BSI first to provide verification to Government’s Internet of Things Code of Practice

The BSI has launched a compliance scheme and governance framework for the Internet of Things (IoT). The scheme allows ‘smart’ devices and applications to be assessed against the Government’s new proposed IoT Code of Practice announced earlier this month by Margot James, the Minister for Digital and the Creative Industries.

The compliance scheme allows for assessment within a digital verification framework. This enables ongoing real-time visibility of the scope, meaning and status of verification for a product or application. The framework is flexible to allow further evolution as the Department for Digital, Culture, Media and Sport’s (DCMS) scheme is implemented. It also directly reflects the need for security provisions to be appropriate to the properties of the technology and usage.

The BSI’s new IoT compliance scheme is based on global Best Practice for information security and matched to the 13 points in the proposed IoT Code of Pactice developed by the DCMS in collaboration with the National Cyber Security Centre, manufacturers and retailers.

Government figures show that every household in the UK owns at least ten Internet-connected devices, from smoke alarms to televisions. Until now, it has been difficult to assess the safety and reliability of these devices and their applications, putting individuals’ online security, privacy and data at risk of exploitation or hacking.

Ahead of the arrival of the European Union’s new General Data Protection Regulation requirements that come into force this May, organisations both in the UK and overseas need to ensure that personal data is protected. Recent high-profile breaches have included attacks on CCTV cameras and smart watches.

Working towards a positive impact

A DCMS spokesperson said: “This Government wants everyone to benefit from the huge potential of Internet-connected devices. It’s important they are safe and have a positive impact on people’s lives. The Government has worked alongside industry to develop a tough new set of rules such that strong security measures are built into everyday technology from the moment it’s developed. We welcome the work of the BSI to help industry shape and drive compliance with the new Code of Practice.”

David Mudd, IoT development director at the BSI, responded: “There’s already at least one IoT device for every person on the planet, and this figure is set to grow exponentially as the full potential of this technology is realised. Consumers and industry need to have confidence in the safety and reliability of these new devices and applications. Standards catalyse trust between innovative technologies and innovative business models. Independent verification to a Government Code of Practice will unlock trust in the IoT both today and tomorrow.”

The BSI works as a trusted, independent convenor of communities to shape, share, embed and support innovation in the IoT, as well as the safe and reliable use of ‘smart’ applications, data and devices. Consensus agreed Best Practice, shaped by industry for industry, is helping to ensure machine-to-machine connections – ie consumer connectivity, payments and financial transactions – are secure and robust. The BSI has already developed a host of standards and guides to support digital transformation and its existing specification, PAS 212, underpins IoT interoperability.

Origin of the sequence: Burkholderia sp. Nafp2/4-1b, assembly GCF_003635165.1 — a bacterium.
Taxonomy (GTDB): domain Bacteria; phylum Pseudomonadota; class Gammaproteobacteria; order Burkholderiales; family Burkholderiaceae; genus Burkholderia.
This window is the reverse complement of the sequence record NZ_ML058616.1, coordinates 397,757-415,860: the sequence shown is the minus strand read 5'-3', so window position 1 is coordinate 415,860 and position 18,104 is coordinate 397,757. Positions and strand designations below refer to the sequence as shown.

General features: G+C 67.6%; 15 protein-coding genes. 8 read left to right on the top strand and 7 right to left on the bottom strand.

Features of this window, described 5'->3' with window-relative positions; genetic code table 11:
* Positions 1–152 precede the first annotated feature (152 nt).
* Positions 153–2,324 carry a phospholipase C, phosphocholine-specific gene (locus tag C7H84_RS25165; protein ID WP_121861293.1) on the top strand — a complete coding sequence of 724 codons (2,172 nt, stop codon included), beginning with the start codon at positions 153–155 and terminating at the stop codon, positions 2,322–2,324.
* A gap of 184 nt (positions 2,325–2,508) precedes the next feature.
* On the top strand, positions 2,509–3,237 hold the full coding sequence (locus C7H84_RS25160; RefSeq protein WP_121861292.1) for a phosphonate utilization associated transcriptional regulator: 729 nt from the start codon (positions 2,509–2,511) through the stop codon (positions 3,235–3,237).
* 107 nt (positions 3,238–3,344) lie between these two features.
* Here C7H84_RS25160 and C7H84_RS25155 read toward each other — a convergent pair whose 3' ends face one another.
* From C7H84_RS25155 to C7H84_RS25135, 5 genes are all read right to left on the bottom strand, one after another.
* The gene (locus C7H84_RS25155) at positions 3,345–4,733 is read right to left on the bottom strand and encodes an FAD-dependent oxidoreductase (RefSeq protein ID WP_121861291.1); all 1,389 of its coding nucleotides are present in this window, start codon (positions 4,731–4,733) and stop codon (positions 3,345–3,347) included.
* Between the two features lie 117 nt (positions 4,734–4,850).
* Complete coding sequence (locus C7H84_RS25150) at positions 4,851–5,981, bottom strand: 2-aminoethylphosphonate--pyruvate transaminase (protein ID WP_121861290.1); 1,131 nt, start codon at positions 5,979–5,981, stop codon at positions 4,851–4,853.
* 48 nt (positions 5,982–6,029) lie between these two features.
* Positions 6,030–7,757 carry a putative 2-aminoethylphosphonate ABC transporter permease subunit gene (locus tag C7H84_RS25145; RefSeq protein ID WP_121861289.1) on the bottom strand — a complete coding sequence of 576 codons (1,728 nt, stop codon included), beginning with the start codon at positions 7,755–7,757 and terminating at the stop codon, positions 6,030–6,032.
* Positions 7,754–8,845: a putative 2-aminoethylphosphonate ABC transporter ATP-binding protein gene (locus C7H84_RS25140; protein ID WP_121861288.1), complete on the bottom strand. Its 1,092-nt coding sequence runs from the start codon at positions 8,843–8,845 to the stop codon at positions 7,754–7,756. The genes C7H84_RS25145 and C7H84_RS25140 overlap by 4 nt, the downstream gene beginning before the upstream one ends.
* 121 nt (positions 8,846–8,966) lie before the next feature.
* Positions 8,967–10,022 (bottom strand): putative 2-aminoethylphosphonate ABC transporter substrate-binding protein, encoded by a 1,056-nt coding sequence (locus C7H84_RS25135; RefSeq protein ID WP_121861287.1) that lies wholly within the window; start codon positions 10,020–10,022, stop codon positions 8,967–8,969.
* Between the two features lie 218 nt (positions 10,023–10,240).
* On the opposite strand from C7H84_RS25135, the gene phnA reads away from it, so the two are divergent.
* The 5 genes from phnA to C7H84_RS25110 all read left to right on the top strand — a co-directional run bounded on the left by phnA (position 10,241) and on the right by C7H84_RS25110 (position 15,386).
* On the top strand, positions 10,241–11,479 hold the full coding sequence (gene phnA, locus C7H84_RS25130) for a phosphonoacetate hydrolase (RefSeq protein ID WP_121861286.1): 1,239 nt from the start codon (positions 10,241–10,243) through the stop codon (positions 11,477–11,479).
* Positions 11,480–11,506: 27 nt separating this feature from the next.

The BSI is facilitating collaboration on IoT innovation, from transport to buildings through to autonomous systems. The organisation boasts a 1,300-strong IoT community of experts and organisations shaping new opportunities and creating industry-led Best Practice in the IoT. As technologies and business models evolve, consensus standards are developed and revised, allowing the next cycle of innovation to begin from a higher level.

*Parties interested in joining the BSI’s IoT Community should send an e-mail to

About the Author
Brian Sims BA (Hons) Hon FSyI, Editor, Risk UK (Pro-Activ Publications) Beginning his career in professional journalism at The Builder Group in March 1992, Brian was appointed Editor of Security Management Today in November 2000 having spent eight years in engineering journalism across two titles: Building Services Journal and Light & Lighting. In 2005, Brian received the BSIA Chairman’s Award for Promoting The Security Industry and, a year later, the Skills for Security Special Award for an Outstanding Contribution to the Security Business Sector. In 2008, Brian was The Security Institute’s nomination for the Association of Security Consultants’ highly prestigious Imbert Prize and, in 2013, was a nominated finalist for the Institute's George van Schalkwyk Award. An Honorary Fellow of The Security Institute, Brian serves as a Judge for the BSIA’s Security Personnel of the Year Awards and the Securitas Good Customer Award. Between 2008 and 2014, Brian pioneered the use of digital media across the security sector, including webinars and Audio Shows. Brian’s actively involved in 50-plus security groups on LinkedIn and hosts the popular Risk UK Twitter site. Brian is a frequent speaker on the conference circuit. He has organised and chaired conference programmes for both IFSEC International and ASIS International and has been published in the national media. Brian was appointed Editor of Risk UK at Pro-Activ Publications in July 2014 and as Editor of The Paper (Pro-Activ Publications' dedicated business newspaper for security professionals) in September 2015. Brian was appointed Editor of Risk Xtra at Pro-Activ Publications in May 2018.

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